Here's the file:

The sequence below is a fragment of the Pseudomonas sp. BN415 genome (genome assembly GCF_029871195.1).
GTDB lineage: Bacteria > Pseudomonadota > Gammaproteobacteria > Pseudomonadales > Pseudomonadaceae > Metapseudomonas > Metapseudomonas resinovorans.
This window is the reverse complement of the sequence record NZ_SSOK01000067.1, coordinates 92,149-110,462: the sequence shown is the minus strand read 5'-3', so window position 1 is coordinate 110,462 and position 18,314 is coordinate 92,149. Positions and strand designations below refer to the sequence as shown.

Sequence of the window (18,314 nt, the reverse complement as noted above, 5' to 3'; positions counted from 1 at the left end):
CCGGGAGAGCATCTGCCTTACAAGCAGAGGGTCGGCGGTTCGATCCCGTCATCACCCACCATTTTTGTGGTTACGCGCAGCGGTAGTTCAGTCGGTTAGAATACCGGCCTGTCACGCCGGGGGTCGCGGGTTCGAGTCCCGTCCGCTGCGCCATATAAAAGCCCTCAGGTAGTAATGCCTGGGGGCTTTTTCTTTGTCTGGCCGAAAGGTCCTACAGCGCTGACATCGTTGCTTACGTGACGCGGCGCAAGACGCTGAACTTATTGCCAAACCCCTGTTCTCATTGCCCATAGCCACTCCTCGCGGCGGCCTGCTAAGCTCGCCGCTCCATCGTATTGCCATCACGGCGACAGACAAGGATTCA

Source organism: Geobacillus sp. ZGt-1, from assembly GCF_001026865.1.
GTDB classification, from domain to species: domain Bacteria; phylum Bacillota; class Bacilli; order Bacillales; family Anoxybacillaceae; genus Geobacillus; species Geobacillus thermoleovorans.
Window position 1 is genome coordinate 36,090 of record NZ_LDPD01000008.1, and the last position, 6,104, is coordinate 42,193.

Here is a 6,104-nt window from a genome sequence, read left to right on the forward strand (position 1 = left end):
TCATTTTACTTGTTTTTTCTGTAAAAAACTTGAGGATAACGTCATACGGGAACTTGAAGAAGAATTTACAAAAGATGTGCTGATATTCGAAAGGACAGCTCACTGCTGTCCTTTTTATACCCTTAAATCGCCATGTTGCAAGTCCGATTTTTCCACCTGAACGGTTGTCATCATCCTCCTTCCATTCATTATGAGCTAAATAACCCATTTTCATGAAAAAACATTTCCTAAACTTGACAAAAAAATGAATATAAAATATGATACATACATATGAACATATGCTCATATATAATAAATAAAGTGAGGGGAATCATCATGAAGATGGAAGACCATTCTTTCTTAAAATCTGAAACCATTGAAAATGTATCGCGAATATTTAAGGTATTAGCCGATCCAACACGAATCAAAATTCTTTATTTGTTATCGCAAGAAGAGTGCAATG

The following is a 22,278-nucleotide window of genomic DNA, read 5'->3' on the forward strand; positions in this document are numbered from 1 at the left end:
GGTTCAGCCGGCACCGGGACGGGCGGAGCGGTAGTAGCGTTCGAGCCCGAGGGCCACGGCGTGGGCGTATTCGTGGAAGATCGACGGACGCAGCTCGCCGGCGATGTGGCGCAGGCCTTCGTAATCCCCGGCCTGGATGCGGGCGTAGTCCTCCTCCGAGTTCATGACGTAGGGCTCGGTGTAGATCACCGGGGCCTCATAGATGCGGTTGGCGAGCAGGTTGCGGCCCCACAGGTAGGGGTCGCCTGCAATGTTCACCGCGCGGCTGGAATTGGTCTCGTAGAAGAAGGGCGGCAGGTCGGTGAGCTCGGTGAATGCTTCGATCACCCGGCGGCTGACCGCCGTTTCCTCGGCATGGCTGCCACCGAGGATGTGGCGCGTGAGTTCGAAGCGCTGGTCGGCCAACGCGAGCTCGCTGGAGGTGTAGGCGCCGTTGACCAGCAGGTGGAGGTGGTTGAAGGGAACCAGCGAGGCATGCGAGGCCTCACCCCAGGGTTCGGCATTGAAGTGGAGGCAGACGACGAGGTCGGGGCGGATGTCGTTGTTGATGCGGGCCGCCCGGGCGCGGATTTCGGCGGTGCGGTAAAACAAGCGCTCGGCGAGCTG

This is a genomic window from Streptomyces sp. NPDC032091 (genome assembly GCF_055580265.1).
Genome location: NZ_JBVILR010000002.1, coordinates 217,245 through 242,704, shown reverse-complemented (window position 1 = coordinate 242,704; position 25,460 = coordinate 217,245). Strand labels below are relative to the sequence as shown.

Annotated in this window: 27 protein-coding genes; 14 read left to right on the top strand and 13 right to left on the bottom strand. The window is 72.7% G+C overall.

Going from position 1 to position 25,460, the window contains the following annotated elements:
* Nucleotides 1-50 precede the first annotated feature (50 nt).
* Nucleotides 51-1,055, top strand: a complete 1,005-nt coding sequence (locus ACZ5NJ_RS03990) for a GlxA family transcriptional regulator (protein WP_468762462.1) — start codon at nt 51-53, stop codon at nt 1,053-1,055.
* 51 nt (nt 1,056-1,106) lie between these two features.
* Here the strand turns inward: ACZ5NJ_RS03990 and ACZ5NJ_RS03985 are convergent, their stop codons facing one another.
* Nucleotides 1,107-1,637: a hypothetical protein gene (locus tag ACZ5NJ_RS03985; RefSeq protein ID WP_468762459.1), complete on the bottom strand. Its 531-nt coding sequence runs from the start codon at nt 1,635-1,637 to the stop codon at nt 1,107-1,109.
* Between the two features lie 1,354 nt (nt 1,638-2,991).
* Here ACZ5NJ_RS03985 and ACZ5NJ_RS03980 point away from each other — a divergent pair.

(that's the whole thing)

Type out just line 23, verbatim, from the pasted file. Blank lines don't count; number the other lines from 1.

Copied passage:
* Here ACZ5NJ_RS03985 and ACZ5NJ_RS03980 point away from each other — a divergent pair.